The structure of the C-terminal domain of methionine synthase: presenting S-adenosylmethionine for reductive methylation of B12.Dixon, M.M., Huang, S., Matthews, R.G., Ludwig, M.
(1996) Structure 4: 1263-1275
- PubMed: 8939751
- PubMed Abstract:
- How a Protein Binds B12: A 3.0 A X-Ray Structure of B12-Binding Domains of Methionine Synthase
Drennan, C.L.,Huang, S.,Drummond, J.T.,Matthews, R.G.,Ludwig, M.L.
(1994) Science 266: 1669
In both mammalian and microbial species, B12-dependent methionine synthase catalyzes methyl transfer from methyltetrahydrofolate (CH3-H4folate) to homocysteine. The B12 (cobalamin) cofactor plays an essential role in this reaction, accepting the meth ...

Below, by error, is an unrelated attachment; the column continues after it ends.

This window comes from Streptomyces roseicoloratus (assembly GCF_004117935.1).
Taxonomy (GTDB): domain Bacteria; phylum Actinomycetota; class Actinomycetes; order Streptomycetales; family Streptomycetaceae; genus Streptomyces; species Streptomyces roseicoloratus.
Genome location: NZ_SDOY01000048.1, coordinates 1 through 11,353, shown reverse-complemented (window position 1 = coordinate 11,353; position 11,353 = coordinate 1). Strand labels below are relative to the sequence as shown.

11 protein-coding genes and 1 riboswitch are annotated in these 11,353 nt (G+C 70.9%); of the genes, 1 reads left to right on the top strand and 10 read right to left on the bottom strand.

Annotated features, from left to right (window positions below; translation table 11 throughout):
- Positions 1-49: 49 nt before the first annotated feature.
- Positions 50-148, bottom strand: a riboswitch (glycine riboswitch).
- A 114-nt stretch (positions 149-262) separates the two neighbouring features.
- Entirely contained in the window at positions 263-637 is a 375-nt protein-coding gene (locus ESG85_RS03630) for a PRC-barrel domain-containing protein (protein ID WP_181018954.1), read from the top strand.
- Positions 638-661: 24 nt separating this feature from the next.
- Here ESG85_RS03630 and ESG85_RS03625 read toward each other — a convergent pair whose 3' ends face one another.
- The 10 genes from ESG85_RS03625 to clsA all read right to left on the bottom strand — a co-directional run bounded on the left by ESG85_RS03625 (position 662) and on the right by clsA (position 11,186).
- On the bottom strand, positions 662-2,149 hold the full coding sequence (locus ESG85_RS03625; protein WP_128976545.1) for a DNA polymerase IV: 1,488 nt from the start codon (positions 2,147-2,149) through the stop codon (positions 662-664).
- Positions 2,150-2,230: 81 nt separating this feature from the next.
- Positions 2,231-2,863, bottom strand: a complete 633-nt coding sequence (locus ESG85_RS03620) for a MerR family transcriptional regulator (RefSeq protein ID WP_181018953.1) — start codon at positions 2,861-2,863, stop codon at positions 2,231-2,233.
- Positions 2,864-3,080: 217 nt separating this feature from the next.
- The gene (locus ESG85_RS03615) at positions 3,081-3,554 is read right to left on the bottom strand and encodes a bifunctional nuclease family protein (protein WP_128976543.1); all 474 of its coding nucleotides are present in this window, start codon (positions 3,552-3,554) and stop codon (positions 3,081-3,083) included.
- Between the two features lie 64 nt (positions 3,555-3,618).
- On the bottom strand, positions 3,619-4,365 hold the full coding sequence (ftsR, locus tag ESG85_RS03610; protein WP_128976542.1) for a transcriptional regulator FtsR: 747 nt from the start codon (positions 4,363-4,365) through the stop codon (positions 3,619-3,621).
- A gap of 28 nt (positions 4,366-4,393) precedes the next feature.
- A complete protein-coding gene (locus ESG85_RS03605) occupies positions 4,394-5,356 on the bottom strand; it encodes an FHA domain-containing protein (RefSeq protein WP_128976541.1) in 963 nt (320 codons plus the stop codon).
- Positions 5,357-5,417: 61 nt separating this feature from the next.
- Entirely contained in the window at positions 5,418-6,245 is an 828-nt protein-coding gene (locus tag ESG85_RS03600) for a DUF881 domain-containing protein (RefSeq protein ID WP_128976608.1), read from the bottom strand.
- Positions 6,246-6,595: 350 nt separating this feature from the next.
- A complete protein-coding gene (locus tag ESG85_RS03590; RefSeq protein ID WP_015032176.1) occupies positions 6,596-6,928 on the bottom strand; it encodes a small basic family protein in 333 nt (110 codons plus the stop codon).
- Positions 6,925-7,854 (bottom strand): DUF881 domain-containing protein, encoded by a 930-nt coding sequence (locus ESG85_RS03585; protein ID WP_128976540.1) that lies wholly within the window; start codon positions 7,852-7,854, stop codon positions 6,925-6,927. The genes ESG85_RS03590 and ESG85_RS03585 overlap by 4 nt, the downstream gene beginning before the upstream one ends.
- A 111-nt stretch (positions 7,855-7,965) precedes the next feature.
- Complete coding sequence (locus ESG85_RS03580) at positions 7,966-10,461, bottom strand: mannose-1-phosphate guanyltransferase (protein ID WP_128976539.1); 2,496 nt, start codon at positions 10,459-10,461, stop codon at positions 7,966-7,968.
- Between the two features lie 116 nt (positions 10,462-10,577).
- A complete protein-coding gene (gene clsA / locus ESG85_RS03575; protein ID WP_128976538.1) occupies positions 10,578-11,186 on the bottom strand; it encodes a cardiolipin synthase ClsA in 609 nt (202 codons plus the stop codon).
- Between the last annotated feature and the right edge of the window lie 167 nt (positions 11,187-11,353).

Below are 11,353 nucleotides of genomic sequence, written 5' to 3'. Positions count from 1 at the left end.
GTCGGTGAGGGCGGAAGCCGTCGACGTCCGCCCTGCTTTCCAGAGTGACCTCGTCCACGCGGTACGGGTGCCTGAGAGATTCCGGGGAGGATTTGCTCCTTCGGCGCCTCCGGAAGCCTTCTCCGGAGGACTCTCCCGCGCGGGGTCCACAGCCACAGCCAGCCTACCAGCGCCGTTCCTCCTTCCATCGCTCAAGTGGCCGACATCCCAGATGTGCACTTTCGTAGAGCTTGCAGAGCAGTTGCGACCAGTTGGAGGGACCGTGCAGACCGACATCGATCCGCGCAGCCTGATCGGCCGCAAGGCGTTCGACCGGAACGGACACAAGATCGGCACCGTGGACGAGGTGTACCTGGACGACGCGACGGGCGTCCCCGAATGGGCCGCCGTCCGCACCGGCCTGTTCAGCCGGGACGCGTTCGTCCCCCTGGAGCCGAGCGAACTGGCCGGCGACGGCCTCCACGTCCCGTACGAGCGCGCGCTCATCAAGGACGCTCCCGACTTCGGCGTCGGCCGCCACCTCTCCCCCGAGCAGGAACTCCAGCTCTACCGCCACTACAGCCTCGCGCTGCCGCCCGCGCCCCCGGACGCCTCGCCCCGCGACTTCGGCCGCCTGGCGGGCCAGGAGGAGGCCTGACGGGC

In both mammalian and microbial species, B12-dependent methionine synthase catalyzes methyl transfer from methyltetrahydrofolate (CH3-H4folate) to homocysteine. The B12 (cobalamin) cofactor plays an essential role in this reaction, accepting the methyl group from CH3-H4folate to form methylcob(III)alamin and in turn donating the methyl group to homocysteine to generate methionine and cob(I)alamin. Occasionally the highly reactive cob(I)alamin intermediate is oxidized to the catalytically inactive cob(II)alamin form. Reactivation to sustain enzyme activity is achieved by a reductive methylation, requiring S-adenosylmethionine (AdoMet) as the methyl donor and, in Esherichia coli, flavodoxin as an electron donor. The intact system is controlled and organized so that AdoMet, rather than methyltetrahydrofolate, is the methyl donor in the reactivation reaction. AdoMet is not wasted as a methyl donor in the catalytic cycle in which methionine is synthesized from homocysteine. The structures of the AdoMet binding site and the cobalamin-binding domains (previously determined) provide a starting point for understanding the methyl transfer reactions of methionine synthase.
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